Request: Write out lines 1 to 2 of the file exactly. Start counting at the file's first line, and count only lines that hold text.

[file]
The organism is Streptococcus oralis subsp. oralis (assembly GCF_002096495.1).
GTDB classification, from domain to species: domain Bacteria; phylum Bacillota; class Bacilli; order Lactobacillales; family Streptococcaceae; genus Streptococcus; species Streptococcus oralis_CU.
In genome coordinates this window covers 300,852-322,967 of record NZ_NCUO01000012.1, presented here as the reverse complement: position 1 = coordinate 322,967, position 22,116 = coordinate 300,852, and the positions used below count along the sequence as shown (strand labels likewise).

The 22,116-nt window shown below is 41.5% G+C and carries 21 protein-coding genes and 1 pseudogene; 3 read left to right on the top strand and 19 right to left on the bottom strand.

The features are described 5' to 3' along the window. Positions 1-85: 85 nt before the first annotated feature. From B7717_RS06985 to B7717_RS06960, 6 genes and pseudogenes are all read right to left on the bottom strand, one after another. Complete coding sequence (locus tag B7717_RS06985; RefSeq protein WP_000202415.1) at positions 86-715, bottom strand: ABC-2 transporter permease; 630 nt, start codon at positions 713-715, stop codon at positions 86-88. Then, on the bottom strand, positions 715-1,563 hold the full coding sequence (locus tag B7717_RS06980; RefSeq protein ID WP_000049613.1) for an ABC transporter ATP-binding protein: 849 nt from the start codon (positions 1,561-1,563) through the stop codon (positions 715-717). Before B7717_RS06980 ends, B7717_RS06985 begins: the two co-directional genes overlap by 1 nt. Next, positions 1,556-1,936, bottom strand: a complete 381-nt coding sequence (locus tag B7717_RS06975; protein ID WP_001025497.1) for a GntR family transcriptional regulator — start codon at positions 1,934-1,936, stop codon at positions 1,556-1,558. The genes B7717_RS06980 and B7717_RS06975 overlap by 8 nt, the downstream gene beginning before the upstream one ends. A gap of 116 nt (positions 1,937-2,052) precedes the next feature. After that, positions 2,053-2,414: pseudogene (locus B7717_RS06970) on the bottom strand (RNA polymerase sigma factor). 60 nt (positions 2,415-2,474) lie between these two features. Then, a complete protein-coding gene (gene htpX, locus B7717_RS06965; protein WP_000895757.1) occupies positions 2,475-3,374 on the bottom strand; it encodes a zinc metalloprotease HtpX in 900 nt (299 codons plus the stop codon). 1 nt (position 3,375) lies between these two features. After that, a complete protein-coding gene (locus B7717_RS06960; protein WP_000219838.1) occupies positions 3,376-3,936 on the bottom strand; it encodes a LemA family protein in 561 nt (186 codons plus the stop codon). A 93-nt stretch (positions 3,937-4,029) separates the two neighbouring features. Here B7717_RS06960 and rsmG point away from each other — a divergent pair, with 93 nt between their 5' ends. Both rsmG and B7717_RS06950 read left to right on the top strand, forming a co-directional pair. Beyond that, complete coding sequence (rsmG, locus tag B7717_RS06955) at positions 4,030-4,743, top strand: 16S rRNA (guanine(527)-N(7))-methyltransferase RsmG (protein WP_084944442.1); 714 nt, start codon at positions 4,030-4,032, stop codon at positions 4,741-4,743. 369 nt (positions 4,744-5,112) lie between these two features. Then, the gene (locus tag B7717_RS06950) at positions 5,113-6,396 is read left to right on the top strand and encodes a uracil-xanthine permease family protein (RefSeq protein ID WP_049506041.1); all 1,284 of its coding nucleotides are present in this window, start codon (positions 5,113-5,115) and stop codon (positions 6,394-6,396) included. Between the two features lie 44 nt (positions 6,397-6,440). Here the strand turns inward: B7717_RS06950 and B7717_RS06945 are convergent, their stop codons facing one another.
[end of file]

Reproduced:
The organism is Streptococcus oralis subsp. oralis (assembly GCF_002096495.1).
GTDB classification, from domain to species: domain Bacteria; phylum Bacillota; class Bacilli; order Lactobacillales; family Streptococcaceae; genus Streptococcus; species Streptococcus oralis_CU.